The future of the Internet – and with it our ability to succeed in the 21st Century’s global economy – lies largely in its ability to maximize its mobility. Demand for mobile broadband is relatively new, but the explosion of smartphones and tablets and their dizzying array of applications has led to a near-vertical demand curve. That growth has led many to predict a looming “spectrum crunch,” including the Federal Communications Commission, which manages the nation’s spectrum assets. FCC Chairman Julius Genachowski likens spectrum to mobile broadband’s “invisible infrastructure.” He’s visibly concerned about getting more of that invisible infrastructure into the hands of the nation’s wireless carriers.

To prevent gridlock – and economic stagnation – on that mobile superhighway, the FCC has proposed a novel system of “voluntary incentive auctions” under which broadcasters who currently have FCC licenses to broad swaths of spectrum will be able to place their spectrum into the FCC’s auction and share in some of the proceeds from the resale of that spectrum to wireless carriers. The rub is that the FCC needs authority from Congress to do this. While we wait, here is what we do – and don’t – need to focus on in this debate.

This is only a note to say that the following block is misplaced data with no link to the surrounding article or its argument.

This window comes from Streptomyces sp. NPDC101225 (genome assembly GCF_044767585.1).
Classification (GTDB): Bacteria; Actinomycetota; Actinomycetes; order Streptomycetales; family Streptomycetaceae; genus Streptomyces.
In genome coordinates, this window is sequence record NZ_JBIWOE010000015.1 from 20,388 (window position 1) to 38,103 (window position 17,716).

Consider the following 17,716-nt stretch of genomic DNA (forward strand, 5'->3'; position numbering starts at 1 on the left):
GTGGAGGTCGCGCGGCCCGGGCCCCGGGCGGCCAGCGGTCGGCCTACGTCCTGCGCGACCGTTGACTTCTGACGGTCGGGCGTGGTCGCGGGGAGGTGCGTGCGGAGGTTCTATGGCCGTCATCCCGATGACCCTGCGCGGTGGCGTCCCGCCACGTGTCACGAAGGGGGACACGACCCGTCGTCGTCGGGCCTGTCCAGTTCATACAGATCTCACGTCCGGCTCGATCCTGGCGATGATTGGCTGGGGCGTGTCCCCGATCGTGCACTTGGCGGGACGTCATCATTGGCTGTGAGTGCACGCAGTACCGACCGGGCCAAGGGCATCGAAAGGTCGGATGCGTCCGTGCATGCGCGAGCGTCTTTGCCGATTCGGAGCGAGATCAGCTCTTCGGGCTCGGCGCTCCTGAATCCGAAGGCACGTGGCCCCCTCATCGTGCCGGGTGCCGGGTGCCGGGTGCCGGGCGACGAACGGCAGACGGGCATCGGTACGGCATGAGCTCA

Distractions include skepticism over the existence of the looming spectrum crunch. The real question is not if, but when. Regardless of whether the gridlock is fully realized in 2013 or 2015, we should turn the wheel instead of finding out exactly when we hit the wall. The auctions and subsequent build-out will take years, and our international competition no longer plays wait-and-see while we figure it out. Others claim that this will just be grabbing underutilized spectrum from rural areas so that urbanites can enjoy their latte-finder app. But that’s not how spectrum works; it has real spatial constraints. The broadcasters’ underutilized spectrum is the “beachfront property,” as the FCC Chairman has said.

That brings us to the three things everyone should keep their eyes on. Undue delay is one. Congress needs to act now, and the broadcaster lobby should not hold up FCC authorization for a voluntary auction process to extract additional concessions. Second is the FCC’s continued preservation of so-called “white spaces” – the unlicensed spectrum between TV channels that the Commission reserves for the public’s experimentation. It’s a public space that innovators have used to bring us profound to pedestrian technologies ranging from Wi-Fi to baby monitors and wireless garage door openers. The Commission needs to preserve those commons because that is often where new, disruptive technologies emerge. Finally, and most importantly, the Commission can never forget that it is auctioning off a public good. The wireless carriers will pay billions for these spectrum leases, but will in turn make trillions carrying the voice and data we exchange with others over these public airwaves. Our government cannot forget that it is leasing a public asset used for public carriage on an equal, nondiscriminatory basis.